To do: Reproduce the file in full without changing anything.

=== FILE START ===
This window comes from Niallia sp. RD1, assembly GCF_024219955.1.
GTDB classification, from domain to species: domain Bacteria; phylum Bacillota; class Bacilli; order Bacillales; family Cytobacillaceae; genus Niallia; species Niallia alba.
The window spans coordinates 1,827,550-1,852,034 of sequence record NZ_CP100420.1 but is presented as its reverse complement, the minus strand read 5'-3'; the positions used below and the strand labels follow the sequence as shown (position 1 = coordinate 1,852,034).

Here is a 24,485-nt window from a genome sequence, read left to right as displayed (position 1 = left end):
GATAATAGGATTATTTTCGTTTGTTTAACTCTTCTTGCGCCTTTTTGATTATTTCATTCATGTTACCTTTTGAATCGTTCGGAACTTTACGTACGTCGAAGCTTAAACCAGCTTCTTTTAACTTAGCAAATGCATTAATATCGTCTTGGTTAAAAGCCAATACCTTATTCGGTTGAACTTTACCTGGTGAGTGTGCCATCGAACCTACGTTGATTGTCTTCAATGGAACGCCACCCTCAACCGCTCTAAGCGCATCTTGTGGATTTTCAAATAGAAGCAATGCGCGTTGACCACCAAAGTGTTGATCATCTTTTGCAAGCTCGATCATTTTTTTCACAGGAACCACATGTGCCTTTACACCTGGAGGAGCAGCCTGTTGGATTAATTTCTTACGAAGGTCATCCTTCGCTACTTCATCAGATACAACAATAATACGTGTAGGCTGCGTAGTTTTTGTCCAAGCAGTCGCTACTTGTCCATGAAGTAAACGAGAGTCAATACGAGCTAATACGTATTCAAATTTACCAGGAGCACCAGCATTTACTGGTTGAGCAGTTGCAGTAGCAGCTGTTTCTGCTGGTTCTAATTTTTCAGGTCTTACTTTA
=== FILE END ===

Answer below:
This window comes from Niallia sp. RD1, assembly GCF_024219955.1.
GTDB classification, from domain to species: domain Bacteria; phylum Bacillota; class Bacilli; order Bacillales; family Cytobacillaceae; genus Niallia; species Niallia alba.
The window spans coordinates 1,827,550-1,852,034 of sequence record NZ_CP100420.1 but is presented as its reverse complement, the minus strand read 5'-3'; the positions used below and the strand labels follow the sequence as shown (position 1 = coordinate 1,852,034).

Here is a 24,485-nt window from a genome sequence, read left to right as displayed (position 1 = left end):
GATAATAGGATTATTTTCGTTTGTTTAACTCTTCTTGCGCCTTTTTGATTATTTCATTCATGTTACCTTTTGAATCGTTCGGAACTTTACGTACGTCGAAGCTTAAACCAGCTTCTTTTAACTTAGCAAATGCATTAATATCGTCTTGGTTAAAAGCCAATACCTTATTCGGTTGAACTTTACCTGGTGAGTGTGCCATCGAACCTACGTTGATTGTCTTCAATGGAACGCCACCCTCAACCGCTCTAAGCGCATCTTGTGGATTTTCAAATAGAAGCAATGCGCGTTGACCACCAAAGTGTTGATCATCTTTTGCAAGCTCGATCATTTTTTTCACAGGAACCACATGTGCCTTTACACCTGGAGGAGCAGCCTGTTGGATTAATTTCTTACGAAGGTCATCCTTCGCTACTTCATCAGATACAACAATAATACGTGTAGGCTGCGTAGTTTTTGTCCAAGCAGTCGCTACTTGTCCATGAAGTAAACGAGAGTCAATACGAGCTAATACGTATTCAAATTTACCAGGAGCACCAGCATTTACTGGTTGAGCAGTTGCAGTAGCAGCTGTTTCTGCTGGTTCTAATTTTTCAGGTCTTACTTTA